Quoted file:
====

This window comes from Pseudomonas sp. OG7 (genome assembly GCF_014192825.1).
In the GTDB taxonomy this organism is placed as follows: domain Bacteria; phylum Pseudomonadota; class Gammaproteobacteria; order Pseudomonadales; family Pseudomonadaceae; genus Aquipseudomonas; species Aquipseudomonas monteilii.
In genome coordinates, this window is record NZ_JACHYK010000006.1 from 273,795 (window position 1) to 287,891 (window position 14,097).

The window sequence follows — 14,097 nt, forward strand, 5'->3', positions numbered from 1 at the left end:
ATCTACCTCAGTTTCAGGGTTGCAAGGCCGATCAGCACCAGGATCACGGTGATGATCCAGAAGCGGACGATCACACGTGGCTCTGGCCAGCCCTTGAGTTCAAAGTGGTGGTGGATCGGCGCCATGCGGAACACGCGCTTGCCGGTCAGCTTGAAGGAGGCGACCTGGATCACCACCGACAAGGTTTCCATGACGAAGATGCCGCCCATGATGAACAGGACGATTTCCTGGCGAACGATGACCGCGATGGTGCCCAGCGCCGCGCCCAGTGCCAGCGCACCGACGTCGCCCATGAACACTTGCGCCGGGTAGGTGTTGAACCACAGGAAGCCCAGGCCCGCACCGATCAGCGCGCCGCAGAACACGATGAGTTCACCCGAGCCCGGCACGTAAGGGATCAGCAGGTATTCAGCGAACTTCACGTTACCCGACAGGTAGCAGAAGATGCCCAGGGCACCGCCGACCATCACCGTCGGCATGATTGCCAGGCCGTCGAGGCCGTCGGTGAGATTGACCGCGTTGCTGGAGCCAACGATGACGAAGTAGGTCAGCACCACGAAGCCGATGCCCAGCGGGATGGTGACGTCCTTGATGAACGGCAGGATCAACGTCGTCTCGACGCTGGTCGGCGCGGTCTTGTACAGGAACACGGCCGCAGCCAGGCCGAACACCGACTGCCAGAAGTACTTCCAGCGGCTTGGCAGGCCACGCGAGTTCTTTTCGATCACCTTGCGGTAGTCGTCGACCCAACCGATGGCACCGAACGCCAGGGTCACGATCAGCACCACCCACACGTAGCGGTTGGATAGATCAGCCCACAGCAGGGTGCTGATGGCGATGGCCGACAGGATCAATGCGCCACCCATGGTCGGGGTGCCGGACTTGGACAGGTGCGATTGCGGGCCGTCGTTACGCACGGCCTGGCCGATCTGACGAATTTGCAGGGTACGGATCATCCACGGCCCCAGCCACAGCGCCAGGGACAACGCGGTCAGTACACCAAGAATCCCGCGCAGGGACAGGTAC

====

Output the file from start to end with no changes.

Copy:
This window comes from Pseudomonas sp. OG7 (genome assembly GCF_014192825.1).
In the GTDB taxonomy this organism is placed as follows: domain Bacteria; phylum Pseudomonadota; class Gammaproteobacteria; order Pseudomonadales; family Pseudomonadaceae; genus Aquipseudomonas; species Aquipseudomonas monteilii.
In genome coordinates, this window is record NZ_JACHYK010000006.1 from 273,795 (window position 1) to 287,891 (window position 14,097).

The window sequence follows — 14,097 nt, forward strand, 5'->3', positions numbered from 1 at the left end:
ATCTACCTCAGTTTCAGGGTTGCAAGGCCGATCAGCACCAGGATCACGGTGATGATCCAGAAGCGGACGATCACACGTGGCTCTGGCCAGCCCTTGAGTTCAAAGTGGTGGTGGATCGGCGCCATGCGGAACACGCGCTTGCCGGTCAGCTTGAAGGAGGCGACCTGGATCACCACCGACAAGGTTTCCATGACGAAGATGCCGCCCATGATGAACAGGACGATTTCCTGGCGAACGATGACCGCGATGGTGCCCAGCGCCGCGCCCAGTGCCAGCGCACCGACGTCGCCCATGAACACTTGCGCCGGGTAGGTGTTGAACCACAGGAAGCCCAGGCCCGCACCGATCAGCGCGCCGCAGAACACGATGAGTTCACCCGAGCCCGGCACGTAAGGGATCAGCAGGTATTCAGCGAACTTCACGTTACCCGACAGGTAGCAGAAGATGCCCAGGGCACCGCCGACCATCACCGTCGGCATGATTGCCAGGCCGTCGAGGCCGTCGGTGAGATTGACCGCGTTGCTGGAGCCAACGATGACGAAGTAGGTCAGCACCACGAAGCCGATGCCCAGCGGGATGGTGACGTCCTTGATGAACGGCAGGATCAACGTCGTCTCGACGCTGGTCGGCGCGGTCTTGTACAGGAACACGGCCGCAGCCAGGCCGAACACCGACTGCCAGAAGTACTTCCAGCGGCTTGGCAGGCCACGCGAGTTCTTTTCGATCACCTTGCGGTAGTCGTCGACCCAACCGATGGCACCGAACGCCAGGGTCACGATCAGCACCACCCACACGTAGCGGTTGGATAGATCAGCCCACAGCAGGGTGCTGATGGCGATGGCCGACAGGATCAATGCGCCACCCATGGTCGGGGTGCCGGACTTGGACAGGTGCGATTGCGGGCCGTCGTTACGCACGGCCTGGCCGATCTGACGAATTTGCAGGGTACGGATCATCCACGGCCCCAGCCACAGCGCCAGGGACAACGCGGTCAGTACACCAAGAATCCCGCGCAGGGACAGGTAC